The number of countries that are choosing to delay their 5G spectrum auctions as a result of restrictions implemented to combat the Covid-19 pandemic is steadily growing. States which are going to miss the June deadline for the release of the 700 MHz band imposed by the European Union include Spain and Austria. The Netherlands and Poland, on the other hand, are still planning to move forward with 5G auctions in the next several months.
According to the Dutch ministry of economic affairs, the coronavirus outbreak was not going to cause an auction delay. Last month saw the opening of the application process for the auction of the 700, 1,400 and 2,100 MHz bands, with at least one confirmed operator already.
In Austria, an auction of the frequencies in the 800, 1,500 and 2,100 MHz bands was expected to take place in April, but it has been delayed due to the ongoing pandemic, with a new date yet to be announced. Spain is facing the same problem and has already confirmed that it cannot meet the June deadline for its 700 MHz tender.
Although an auction for the 700 MHz band has already been held in France, the tender for the 3.5 GHz band which was expected to take place in the first half of 2020 has been postponed until further notice. Poland, however, still intends to go ahead with its 3.4-3.8 GHz auction planned for next month.
Possibly the largest 5G tender scheduled for this year was to be held in Portugal, with allocated frequencies in the 700 MHz, 900 MHz, 1,800 MHz, 2.1 GHz, 2.6 GHz and 3.6 GHz bands. However, it has recently been announced that due to the coronavirus crisis, the consultation process would be suspended.
Other European nations are also risking delays, such as Czechia, where the 700 MHz and 3.5 GHz bands are expected to be released in June, and the UK, where the 700 MHz bands are planned to go on sale by May, followed by 3.6-3.8 GHz bands a month later. Finland was also among the first countries expected to auction the 26 GHz 5G band in the first half of the year.
Regulatory bodies in other countries are choosing to tackle this problem with the help of temporary assignments of spectrum rights. An example can be Belgium, where conducting an auction has been made impossible due to the lack of government coalitions, and temporary licences for the 3.6-3.8 GHz band are being issued instead. Irish regulator, ComReg, intends to issue temporary licences for the 700 MHz and 2.6 GHz bands in order to help meet capacity requirements during the pandemic while working on concluding the auction plan.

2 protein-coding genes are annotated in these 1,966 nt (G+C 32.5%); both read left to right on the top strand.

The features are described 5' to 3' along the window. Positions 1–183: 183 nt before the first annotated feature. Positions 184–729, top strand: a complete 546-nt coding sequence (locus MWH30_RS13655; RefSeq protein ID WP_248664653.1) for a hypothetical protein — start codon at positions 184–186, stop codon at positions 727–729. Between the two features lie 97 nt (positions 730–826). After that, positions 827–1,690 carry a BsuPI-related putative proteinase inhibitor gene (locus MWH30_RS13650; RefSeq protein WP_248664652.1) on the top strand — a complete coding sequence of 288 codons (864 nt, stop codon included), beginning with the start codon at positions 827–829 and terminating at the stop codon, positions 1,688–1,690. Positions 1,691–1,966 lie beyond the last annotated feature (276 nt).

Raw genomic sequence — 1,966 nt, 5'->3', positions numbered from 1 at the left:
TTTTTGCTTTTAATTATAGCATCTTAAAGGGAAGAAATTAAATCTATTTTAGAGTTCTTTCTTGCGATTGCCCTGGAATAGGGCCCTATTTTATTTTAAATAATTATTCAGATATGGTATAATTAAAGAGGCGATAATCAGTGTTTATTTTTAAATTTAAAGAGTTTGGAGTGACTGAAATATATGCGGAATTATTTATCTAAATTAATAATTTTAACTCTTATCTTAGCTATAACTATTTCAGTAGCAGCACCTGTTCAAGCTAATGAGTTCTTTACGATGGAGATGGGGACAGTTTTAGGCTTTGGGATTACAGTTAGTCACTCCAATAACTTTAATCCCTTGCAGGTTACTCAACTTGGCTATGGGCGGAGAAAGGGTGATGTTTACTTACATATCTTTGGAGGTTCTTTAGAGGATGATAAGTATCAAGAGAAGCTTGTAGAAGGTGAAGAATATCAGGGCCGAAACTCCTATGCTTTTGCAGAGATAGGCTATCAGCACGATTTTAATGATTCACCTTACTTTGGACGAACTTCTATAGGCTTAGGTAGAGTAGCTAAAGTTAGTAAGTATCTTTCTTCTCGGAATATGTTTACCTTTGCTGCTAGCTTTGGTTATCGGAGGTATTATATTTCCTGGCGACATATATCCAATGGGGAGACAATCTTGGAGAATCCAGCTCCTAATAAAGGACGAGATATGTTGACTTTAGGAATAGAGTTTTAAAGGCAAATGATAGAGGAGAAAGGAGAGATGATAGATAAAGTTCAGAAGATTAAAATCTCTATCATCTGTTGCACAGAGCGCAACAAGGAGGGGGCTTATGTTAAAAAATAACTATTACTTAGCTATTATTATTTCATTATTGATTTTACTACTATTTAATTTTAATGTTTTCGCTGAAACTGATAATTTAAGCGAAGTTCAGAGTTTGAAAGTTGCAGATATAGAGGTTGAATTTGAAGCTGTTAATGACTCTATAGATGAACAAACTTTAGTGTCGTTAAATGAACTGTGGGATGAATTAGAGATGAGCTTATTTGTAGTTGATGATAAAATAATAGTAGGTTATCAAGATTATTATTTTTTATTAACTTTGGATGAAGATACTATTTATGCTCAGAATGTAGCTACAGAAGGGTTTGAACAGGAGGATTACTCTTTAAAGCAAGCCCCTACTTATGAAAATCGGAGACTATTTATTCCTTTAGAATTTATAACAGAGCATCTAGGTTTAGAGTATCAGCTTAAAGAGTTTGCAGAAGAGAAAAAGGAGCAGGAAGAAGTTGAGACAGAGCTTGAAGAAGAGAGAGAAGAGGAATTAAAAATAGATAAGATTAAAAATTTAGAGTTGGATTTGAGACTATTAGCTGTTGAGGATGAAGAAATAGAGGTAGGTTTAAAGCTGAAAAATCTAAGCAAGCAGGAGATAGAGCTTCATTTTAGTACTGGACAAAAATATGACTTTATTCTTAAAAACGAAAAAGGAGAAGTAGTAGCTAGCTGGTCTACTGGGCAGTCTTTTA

Following the release of the 700 MHz band in the first half of the year, the European Union expects all states to provide mid-band 5G spectrum in the 3.4-3.8 GHz range and mmWave frequencies in the 24.25-27.5 GHz range by the end of the year.
Back in February, shortly before the coronavirus crisis started, Brazil announced its auction was going to be postponed from March to the second half of 2020 due to technical issues and legal regulations. Brazil expressed concerns about frequency interference and uncertainties about the rules regarding the spectrum dispute.
At the end of last year, Sweden’s Post and Telecom Agency (PTS) also announced that the auction for frequencies in the 2.3 GHz and 3.5 GHz bands would be postponed from Q1 of 2020 as a result of changes to the country’s Electronic Communications Act (LEK). One of the main areas directly affected by these updates is national security with regard to telecommunications networks. The tender is now expected to be held later in the year.